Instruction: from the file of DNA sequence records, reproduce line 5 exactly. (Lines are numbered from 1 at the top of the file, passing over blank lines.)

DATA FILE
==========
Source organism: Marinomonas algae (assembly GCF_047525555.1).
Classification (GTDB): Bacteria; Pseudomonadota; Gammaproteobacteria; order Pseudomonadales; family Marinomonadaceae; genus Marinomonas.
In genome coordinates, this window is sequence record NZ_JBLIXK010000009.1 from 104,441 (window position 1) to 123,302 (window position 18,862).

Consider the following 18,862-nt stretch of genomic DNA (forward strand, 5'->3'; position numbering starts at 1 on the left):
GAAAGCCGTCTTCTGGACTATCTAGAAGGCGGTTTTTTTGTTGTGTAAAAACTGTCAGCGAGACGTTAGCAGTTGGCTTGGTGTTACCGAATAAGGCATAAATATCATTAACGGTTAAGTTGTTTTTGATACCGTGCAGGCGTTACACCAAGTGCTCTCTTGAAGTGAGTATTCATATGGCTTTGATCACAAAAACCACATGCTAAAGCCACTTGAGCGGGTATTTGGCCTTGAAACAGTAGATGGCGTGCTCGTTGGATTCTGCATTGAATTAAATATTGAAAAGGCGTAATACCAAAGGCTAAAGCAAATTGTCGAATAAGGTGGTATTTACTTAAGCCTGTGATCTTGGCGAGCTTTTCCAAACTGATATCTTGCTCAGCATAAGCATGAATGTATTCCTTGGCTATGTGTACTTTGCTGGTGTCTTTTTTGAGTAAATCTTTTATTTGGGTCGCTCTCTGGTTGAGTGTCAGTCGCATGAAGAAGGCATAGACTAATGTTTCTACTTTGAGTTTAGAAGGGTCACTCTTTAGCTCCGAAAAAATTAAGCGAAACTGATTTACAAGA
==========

GAAAGCCGTCTTCTGGACTATCTAGAAGGCGGTTTTTTTGTTGTGTAAAAACTGTCAGCGAGACGTTAGCAGTTGGCTTGGTGTTACCGAATAAGGCATAAATATCATTAACGGTTAAGTTGTTTTTGATACCGTGCAGGCGTTACACCAAGTGCTCTCTTGAAGTGAGTATTCATATGGCTTTGATCACAAAAACCACATGCTAAAGCCACTTGAGCGGGTATTTGGCCTTGAAACAGTAGATGGCGTGCTCGTTGGATTCTGCATTGAATTAAATATTGAAAAGGCGTAATACCAAAGGCTAAAGCAAATTGTCGAATAAGGTGGTATTTACTTAAGCCTGTGATCTTGGCGAGCTTTTCCAAACTGATATCTTGCTCAGCATAAGCATGAATGTATTCCTTGGCTATGTGTACTTTGCTGGTGTCTTTTTTGAGTAAATCTTTTATTTGGGTCGCTCTCTGGTTGAGTGTCAGTCGCATGAAGAAGGCATAGACTAATGTTTCTACTTTGAGTTTAGAAGGGTCACTCTTTAGCTCCGAAAAAATTAAGCGAAACTGATTTACAAGA